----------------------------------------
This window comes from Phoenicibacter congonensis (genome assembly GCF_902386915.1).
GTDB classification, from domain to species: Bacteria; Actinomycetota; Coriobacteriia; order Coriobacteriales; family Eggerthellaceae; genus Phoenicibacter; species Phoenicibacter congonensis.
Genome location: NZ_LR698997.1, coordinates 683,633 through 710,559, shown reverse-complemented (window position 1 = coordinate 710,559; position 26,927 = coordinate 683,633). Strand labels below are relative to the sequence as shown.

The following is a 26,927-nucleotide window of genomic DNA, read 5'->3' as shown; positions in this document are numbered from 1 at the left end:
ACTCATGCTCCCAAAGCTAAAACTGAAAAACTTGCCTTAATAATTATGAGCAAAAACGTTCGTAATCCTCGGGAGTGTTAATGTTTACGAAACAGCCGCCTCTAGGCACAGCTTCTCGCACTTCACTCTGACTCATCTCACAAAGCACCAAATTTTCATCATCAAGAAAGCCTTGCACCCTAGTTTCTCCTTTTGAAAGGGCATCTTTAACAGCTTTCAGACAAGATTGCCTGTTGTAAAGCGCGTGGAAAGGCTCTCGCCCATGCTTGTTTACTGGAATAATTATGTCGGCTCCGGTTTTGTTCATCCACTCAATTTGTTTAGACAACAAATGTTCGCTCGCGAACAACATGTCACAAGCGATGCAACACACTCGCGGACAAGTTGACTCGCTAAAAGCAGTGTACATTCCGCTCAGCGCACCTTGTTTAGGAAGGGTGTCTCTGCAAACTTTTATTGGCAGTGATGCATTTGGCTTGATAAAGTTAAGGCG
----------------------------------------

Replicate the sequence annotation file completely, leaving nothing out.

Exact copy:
This window comes from Phoenicibacter congonensis (genome assembly GCF_902386915.1).
GTDB classification, from domain to species: Bacteria; Actinomycetota; Coriobacteriia; order Coriobacteriales; family Eggerthellaceae; genus Phoenicibacter; species Phoenicibacter congonensis.
Genome location: NZ_LR698997.1, coordinates 683,633 through 710,559, shown reverse-complemented (window position 1 = coordinate 710,559; position 26,927 = coordinate 683,633). Strand labels below are relative to the sequence as shown.

The following is a 26,927-nucleotide window of genomic DNA, read 5'->3' as shown; positions in this document are numbered from 1 at the left end:
ACTCATGCTCCCAAAGCTAAAACTGAAAAACTTGCCTTAATAATTATGAGCAAAAACGTTCGTAATCCTCGGGAGTGTTAATGTTTACGAAACAGCCGCCTCTAGGCACAGCTTCTCGCACTTCACTCTGACTCATCTCACAAAGCACCAAATTTTCATCATCAAGAAAGCCTTGCACCCTAGTTTCTCCTTTTGAAAGGGCATCTTTAACAGCTTTCAGACAAGATTGCCTGTTGTAAAGCGCGTGGAAAGGCTCTCGCCCATGCTTGTTTACTGGAATAATTATGTCGGCTCCGGTTTTGTTCATCCACTCAATTTGTTTAGACAACAAATGTTCGCTCGCGAACAACATGTCACAAGCGATGCAACACACTCGCGGACAAGTTGACTCGCTAAAAGCAGTGTACATTCCGCTCAGCGCACCTTGTTTAGGAAGGGTGTCTCTGCAAACTTTTATTGGCAGTGATGCATTTGGCTTGATAAAGTTAAGGCG